There’s an idea that I’ve mentioned in several presentations over the last couple of months, and today I want to get it out in a quick blog post. The idea is that enterprise mobility management (EMM) products like MDM, MAM, and file syncing should always have a per-user licensing option in order to be consumerization-friendly and prevent users from having to “go rogue” to do work on personal devices.
Let me set a baseline for what I’m talking about:
- First, we can talk about different types of BYOD programs, whether or not BYOD should be officially sanctioned, the future of corporate-owned devices, and anything else related to BYOD—but whatever our feelings about BYOD are and no matter what our official policies are, we’re going to have to deal with “extra” devices no matter what.
- Second, it’s futile to think that we can try to block all these extra devices, or that we can just forbid them, or that we won’t face the issue. We’ve been talking about this for a few years, and these days most people are on board with this concept. We occasionally call “FUIT.” If you’re not familiar with the term, check out Brian’s 2011 article The consumerization of IT: Why most vendors get it wrong, and why it's a real challenge today. (Part 1).
- Finally, we’ve come to the conclusion that part of the way we deal with consumerization, FUIT, and mobile devices is by being proactive about providing users with safe, modern access to corporate apps and data.
Now this is where licensing comes in. We don’t want licensing costs to get in the way of employees using all their “extra” devices in a sanctioned, secure way. If the EMM products we’re using are licensed on a per-device basis, then ultimately supporting all those “extra” devices means spending more money on licenses. And we know that all those devices are going to be there no matter what, so if we can’t support them because of licensing costs, then they’ll just go underground, and users will have to go rogue if they want to use them. (Of course all of this is assuming that connecting a device to the corporate EMM platform is something that users actually want to do, and that in doing so they’re given access to useful apps and data that they wouldn’t get otherwise.)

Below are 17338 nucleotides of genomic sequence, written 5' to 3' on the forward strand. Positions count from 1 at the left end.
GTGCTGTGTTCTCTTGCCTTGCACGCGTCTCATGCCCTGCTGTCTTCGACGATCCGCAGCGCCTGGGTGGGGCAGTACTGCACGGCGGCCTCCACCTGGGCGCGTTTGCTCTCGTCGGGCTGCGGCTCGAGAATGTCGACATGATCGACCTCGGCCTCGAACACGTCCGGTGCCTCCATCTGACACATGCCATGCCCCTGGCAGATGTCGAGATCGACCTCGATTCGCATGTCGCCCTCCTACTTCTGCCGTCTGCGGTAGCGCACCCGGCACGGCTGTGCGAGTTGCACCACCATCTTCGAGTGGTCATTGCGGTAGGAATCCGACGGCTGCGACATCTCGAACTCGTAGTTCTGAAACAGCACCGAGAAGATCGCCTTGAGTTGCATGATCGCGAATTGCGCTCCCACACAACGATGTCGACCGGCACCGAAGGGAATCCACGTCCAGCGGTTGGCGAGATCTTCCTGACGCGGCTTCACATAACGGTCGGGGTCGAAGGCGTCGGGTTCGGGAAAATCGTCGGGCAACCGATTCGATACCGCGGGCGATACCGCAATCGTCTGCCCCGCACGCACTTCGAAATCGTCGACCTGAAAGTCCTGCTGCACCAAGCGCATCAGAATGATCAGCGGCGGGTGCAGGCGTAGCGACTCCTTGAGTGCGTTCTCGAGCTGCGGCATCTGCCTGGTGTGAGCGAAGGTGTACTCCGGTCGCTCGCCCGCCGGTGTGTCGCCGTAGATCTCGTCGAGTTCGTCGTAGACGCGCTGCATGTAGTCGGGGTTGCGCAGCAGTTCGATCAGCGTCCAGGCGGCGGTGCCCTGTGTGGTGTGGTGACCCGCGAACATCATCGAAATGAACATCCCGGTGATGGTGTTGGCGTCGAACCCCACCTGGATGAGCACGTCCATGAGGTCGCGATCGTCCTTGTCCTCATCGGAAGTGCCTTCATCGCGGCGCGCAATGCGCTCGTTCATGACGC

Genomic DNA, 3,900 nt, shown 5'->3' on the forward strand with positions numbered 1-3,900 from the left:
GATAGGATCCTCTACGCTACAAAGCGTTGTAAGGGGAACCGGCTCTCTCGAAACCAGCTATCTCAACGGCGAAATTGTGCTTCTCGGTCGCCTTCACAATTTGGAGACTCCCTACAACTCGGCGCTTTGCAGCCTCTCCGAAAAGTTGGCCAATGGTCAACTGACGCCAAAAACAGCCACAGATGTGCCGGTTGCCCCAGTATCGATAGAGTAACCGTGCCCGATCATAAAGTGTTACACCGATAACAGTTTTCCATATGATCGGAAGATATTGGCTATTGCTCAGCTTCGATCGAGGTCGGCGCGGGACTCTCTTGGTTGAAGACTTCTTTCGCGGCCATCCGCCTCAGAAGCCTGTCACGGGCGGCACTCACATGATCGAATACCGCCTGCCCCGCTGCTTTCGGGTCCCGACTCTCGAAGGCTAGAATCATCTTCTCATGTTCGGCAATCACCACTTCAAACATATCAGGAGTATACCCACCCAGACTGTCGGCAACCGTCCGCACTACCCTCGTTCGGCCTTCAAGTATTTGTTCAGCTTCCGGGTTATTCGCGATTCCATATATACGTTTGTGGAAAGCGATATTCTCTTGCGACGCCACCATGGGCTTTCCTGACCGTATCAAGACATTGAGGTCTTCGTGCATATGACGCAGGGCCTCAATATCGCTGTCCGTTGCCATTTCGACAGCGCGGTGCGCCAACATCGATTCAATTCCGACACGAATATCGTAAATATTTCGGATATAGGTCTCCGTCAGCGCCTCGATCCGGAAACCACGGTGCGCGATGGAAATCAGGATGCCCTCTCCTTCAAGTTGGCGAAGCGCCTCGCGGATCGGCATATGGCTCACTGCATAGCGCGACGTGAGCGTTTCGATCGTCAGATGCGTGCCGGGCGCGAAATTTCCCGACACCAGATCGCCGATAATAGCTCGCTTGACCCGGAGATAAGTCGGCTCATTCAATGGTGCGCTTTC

Certainly there can be per-device licensing schemes that are based on average numbers over time, or that can have provisions for occasional bursts of usage (like when everybody gets a new iPad over the holidays), or something else like that, but that’s not the point of this discussion. And of course there are places where per-device licensing makes sense, like iPad cash registers and shared tablets, but that’s not the point either.
The reality is that users are flexible about their devices and that we’ll always have to deal with all the “extra” ones, regardless of what our official BYOD policy says. At the same time, there are plenty of vendors that are working on ways to provide secure mobile access to corporate resources, make it easy to enroll devices, and keep a good user experience. We shouldn’t have to worry about per-device licensing getting in the way of any of this. Instead, licensing for EMM products should be available on a per-user basis to better accommodate users, BYOD, and consumerization.